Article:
A:

A high load factor indicates that an airline has full planes with most seats occupied by passengers. Airlines have high fixed costs associated with each flight. Every flight must have a full flight crew and support staff, a well-maintained aircraft with enough fuel, and services that entertain and comfort customers. If only half of the seats on a flight are occupied, the airline is not generating as much revenue as it could by flying a full plane. Load factor may help investors understand how the airline covers expenses and generates a profit. A low load factor may be a cause for concern and may indicate an unprofitable airline.

Available seat miles (ASM) may make load factor more understandable. The ASM of an airline measures how many passenger travel miles are available at a given time. ASM expresses the capacity of the airline. Higher load factor values make the airline more profitable by spreading fixed cost expenses across more passengers. Using the ASM and load factor, investors may determine the revenue gained when planes are filled at a particular level. At a certain amount of revenue per passenger, airlines are able to cover fixed costs and begin generating profits. Investors may use this break-even point when evaluating how profitable an airline is. Airlines typically have thin profit margins and must have relatively high load factors to stay profitable. In 2014, Southwest Airlines had a break-even load factor of 74.4%. This was lower than most other U.S. major airlines. JetBlue and Delta also had positive load factors, while American and United had non-beneficial load factors. If a high load factor is necessary, the airline is less efficient and may not be as profitable for investors.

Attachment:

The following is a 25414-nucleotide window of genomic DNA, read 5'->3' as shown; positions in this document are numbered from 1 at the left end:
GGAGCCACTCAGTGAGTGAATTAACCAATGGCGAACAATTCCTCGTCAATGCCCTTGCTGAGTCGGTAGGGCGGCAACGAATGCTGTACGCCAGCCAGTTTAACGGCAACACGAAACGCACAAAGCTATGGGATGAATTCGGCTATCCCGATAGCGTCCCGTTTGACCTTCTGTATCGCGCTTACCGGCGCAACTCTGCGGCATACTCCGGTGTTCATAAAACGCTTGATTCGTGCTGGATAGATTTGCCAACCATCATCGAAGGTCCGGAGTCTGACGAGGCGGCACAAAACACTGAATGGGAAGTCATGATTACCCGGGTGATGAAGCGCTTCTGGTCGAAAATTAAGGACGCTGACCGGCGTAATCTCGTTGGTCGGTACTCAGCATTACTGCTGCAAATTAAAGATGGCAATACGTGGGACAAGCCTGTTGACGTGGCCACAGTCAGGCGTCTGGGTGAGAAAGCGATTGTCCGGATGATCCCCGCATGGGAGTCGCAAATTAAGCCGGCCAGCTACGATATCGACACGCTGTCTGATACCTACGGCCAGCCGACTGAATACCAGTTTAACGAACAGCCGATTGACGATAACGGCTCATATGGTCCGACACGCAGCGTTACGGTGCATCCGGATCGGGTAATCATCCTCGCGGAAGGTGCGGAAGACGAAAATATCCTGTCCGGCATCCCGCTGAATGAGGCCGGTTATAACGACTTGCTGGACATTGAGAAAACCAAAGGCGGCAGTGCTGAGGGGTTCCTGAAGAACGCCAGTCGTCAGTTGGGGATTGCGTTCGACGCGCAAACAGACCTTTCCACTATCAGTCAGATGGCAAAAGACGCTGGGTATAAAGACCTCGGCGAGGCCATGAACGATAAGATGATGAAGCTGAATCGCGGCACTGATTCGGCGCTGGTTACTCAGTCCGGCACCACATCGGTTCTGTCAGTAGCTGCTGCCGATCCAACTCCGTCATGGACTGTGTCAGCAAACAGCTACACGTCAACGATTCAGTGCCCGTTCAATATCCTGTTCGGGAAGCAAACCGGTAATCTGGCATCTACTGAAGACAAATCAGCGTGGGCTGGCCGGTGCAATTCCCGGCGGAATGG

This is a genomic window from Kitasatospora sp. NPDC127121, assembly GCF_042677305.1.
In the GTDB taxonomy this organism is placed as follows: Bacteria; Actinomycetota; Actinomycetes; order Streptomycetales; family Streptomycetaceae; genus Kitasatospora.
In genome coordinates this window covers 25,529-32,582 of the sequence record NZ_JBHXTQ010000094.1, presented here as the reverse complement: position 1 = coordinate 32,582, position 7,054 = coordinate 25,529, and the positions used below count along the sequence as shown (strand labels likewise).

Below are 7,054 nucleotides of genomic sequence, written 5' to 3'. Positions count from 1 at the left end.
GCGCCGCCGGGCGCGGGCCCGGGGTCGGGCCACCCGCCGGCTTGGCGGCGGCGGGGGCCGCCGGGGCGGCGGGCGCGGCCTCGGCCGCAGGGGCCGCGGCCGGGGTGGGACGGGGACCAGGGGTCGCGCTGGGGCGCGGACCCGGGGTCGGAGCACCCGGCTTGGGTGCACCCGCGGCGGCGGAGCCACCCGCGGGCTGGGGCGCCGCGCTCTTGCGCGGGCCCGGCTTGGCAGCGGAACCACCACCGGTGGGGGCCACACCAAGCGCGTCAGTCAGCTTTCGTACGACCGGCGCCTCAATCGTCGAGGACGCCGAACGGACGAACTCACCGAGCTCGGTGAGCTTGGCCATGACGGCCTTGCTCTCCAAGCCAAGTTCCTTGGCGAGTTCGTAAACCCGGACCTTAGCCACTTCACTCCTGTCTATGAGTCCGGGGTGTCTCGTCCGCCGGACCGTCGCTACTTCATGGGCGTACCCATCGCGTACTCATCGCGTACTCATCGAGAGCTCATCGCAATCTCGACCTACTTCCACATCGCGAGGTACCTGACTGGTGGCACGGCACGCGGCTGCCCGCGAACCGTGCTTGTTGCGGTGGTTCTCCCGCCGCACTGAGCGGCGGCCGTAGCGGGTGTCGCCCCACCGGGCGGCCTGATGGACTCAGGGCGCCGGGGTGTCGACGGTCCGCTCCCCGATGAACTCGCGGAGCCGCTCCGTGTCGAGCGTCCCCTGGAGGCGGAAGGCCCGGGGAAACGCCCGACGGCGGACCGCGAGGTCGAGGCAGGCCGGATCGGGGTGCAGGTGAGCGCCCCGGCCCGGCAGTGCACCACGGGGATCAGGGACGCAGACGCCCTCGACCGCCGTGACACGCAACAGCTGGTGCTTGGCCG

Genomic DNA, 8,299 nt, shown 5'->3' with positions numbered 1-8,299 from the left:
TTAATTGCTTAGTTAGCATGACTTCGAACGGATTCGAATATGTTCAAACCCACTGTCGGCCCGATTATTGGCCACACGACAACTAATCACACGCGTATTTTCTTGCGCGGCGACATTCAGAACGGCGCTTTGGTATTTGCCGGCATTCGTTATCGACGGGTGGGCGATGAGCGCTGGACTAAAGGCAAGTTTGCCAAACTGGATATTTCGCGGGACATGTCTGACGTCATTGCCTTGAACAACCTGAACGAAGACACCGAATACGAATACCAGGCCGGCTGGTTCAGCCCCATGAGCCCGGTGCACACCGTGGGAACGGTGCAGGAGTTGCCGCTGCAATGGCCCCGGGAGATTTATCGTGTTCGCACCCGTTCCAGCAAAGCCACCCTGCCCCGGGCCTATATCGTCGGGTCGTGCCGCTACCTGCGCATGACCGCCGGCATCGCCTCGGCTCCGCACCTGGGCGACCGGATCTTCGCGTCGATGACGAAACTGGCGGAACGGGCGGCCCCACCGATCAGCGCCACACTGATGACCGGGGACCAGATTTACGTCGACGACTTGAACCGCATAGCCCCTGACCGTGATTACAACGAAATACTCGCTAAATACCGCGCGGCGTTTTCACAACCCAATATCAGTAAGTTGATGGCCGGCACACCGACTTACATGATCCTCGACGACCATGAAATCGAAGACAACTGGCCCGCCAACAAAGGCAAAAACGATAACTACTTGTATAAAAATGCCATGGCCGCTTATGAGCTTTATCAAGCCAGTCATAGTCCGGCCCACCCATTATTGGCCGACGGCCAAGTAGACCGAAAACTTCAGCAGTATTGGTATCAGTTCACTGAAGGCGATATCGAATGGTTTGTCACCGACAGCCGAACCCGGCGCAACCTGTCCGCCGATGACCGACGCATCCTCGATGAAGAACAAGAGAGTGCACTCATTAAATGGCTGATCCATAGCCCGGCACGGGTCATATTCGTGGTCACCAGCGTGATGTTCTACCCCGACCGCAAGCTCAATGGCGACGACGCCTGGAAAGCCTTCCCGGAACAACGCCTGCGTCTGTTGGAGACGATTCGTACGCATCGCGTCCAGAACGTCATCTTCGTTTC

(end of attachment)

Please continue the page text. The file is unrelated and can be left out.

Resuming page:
Around 75% of airline revenue is generated from passengers, with approximately 15% of the remaining revenue from air freight delivery and the remainder from other transport. Passenger earnings are largely generated from domestic travel, so load factor is perhaps particularly relevant on domestic flights. Almost a third of airline fixed costs are associated with flying operations. Another 13% of costs are due to aircraft maintenance, 13% is spent on advertising, 16% on services at the airport gates, 9% on in-flight services and the rest on other expenses. Significant labor costs are common and account for 75% of an airline's controllable expense.

Break-even load factor is often used by airlines in strategic planning. An airline wishing to attract low-budget customers with cheap tickets will likely need a higher load factor to stay profitable and may need aircraft designed to carry more passengers. Pursuing service and a quality customer experience, the airline may decide to charge more per ticket and offer fewer seats while providing a higher level of comfort.

RELATED FAQS
  1. Is the airline industry an oligopoly?

    Has the air line industry become an oligopoly? Lean about the changing regulations, the history of the airline industry and ... Read Answer >>
  2. Which major expenses affect airline companies?

    Discover the major expenses that airlines must pay. The two largest are labor costs and fuel costs, with fuel costs being ... Read Answer >>
  3. How does government regulation impact the aerospace sector?

    Learn more about how government regulation impacts airlines and aerospace manufacturers. Find out how American deregulation ... Read Answer >>
  4. Why are most airplane tickets nonrefundable?

    Discover why most airline tickets are nonrefundable. Learn how this practice is a big revenue generator for major airlines. Read Answer >>
Related Articles
  1. Investing